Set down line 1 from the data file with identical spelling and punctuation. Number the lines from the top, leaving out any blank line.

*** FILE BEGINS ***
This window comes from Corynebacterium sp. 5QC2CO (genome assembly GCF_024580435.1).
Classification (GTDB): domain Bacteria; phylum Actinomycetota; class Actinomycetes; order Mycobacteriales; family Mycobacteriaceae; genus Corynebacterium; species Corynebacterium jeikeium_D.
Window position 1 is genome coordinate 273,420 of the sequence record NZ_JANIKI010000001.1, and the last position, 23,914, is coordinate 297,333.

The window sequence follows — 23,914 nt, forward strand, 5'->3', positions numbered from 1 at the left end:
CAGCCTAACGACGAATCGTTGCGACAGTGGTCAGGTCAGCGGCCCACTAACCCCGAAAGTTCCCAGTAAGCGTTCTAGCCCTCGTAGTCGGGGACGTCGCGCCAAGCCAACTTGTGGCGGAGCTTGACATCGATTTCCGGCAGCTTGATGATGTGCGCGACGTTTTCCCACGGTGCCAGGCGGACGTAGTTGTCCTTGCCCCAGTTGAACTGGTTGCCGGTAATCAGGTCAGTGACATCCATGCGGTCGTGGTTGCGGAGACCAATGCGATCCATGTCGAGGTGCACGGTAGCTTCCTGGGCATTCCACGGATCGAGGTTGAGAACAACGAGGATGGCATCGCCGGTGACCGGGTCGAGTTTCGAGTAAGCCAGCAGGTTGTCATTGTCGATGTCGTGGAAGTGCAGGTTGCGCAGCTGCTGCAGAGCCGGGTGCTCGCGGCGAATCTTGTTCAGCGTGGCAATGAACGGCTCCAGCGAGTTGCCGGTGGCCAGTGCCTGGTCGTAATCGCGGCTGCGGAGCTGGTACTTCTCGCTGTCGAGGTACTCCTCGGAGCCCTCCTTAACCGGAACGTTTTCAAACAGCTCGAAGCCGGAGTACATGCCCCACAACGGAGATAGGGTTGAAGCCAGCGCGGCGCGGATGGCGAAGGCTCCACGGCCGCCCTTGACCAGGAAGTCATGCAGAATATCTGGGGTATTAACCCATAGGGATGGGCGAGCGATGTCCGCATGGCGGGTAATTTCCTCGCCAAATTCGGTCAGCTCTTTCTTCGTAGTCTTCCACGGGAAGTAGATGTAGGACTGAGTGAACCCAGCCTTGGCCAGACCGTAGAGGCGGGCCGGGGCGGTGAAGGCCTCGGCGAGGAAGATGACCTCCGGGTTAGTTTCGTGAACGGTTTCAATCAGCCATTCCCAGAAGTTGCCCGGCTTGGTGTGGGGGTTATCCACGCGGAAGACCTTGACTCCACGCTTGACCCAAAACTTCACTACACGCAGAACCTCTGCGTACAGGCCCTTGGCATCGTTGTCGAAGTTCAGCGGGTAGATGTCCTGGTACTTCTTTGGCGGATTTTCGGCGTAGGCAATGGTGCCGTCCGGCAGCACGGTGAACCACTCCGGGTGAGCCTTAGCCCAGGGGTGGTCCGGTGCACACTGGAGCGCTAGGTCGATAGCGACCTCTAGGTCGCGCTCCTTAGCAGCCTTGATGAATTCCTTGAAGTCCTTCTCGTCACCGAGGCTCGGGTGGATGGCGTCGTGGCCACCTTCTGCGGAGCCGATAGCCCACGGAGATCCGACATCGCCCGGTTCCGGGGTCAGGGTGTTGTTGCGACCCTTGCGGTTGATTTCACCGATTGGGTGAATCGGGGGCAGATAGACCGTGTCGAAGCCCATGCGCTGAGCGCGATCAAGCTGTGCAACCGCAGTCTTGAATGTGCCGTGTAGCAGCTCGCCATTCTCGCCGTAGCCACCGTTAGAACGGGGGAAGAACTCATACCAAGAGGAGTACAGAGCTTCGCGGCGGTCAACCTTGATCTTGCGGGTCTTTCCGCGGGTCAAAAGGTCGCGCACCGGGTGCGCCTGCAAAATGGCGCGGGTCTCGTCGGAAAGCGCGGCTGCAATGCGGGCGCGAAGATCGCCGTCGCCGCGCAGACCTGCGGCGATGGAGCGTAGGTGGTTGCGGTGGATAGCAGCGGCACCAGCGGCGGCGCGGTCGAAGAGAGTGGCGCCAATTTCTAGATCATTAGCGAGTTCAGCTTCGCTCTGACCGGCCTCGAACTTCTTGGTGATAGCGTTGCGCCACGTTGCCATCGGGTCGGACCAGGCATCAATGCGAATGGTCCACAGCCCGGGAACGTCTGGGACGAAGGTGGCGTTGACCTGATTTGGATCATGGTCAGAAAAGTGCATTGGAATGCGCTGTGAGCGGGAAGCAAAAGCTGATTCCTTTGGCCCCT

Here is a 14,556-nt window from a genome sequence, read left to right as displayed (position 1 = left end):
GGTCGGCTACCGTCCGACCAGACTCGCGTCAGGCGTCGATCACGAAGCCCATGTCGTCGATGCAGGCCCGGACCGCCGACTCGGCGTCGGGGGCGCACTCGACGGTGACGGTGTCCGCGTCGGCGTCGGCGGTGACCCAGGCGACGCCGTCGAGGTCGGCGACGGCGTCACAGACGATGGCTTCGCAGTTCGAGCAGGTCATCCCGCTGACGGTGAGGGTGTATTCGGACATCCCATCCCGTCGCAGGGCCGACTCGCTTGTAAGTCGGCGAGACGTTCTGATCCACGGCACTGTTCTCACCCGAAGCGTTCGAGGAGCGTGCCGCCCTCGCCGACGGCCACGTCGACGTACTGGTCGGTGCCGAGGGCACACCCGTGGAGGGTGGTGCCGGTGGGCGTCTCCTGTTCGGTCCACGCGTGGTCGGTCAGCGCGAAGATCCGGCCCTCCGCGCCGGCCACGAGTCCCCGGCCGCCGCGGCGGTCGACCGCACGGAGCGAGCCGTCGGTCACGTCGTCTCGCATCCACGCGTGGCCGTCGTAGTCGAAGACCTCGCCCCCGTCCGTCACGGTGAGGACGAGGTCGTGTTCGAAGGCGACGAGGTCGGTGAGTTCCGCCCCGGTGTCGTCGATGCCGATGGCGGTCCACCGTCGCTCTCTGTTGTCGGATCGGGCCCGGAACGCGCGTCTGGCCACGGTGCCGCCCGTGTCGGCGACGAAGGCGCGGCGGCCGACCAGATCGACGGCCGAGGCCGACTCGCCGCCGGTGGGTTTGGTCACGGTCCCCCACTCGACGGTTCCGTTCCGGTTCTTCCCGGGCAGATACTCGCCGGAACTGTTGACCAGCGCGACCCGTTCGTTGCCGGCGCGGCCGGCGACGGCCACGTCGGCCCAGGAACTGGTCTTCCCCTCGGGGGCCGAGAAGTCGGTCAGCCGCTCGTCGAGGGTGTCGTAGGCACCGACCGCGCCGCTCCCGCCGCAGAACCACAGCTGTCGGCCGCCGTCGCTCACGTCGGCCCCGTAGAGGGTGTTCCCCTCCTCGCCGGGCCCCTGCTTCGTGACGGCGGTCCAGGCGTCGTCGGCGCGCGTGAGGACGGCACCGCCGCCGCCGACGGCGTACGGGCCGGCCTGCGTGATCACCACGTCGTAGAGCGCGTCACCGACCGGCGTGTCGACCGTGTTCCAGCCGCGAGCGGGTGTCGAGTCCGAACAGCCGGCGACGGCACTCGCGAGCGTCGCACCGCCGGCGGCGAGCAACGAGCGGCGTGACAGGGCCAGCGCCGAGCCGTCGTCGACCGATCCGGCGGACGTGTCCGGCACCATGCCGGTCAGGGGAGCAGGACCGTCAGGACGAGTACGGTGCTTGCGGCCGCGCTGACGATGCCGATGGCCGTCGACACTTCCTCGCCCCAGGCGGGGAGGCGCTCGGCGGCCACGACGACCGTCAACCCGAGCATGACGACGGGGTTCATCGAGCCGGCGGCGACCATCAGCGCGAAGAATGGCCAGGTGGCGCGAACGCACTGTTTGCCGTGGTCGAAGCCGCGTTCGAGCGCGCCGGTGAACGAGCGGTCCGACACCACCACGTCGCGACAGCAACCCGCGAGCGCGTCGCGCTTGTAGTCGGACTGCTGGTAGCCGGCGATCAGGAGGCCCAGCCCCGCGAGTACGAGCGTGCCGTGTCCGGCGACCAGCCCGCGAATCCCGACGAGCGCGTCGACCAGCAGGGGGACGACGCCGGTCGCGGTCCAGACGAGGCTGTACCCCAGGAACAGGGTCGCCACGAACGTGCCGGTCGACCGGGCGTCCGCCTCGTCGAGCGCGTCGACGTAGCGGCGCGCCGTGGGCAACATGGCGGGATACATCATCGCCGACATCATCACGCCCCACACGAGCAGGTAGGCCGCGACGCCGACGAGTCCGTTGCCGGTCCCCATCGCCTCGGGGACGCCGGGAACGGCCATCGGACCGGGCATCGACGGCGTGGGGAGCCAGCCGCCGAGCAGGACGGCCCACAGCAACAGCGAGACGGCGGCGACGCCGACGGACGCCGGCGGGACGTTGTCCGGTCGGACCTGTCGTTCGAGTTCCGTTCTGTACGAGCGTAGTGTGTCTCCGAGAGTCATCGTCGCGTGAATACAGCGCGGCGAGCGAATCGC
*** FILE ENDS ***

This window comes from Corynebacterium sp. 5QC2CO (genome assembly GCF_024580435.1).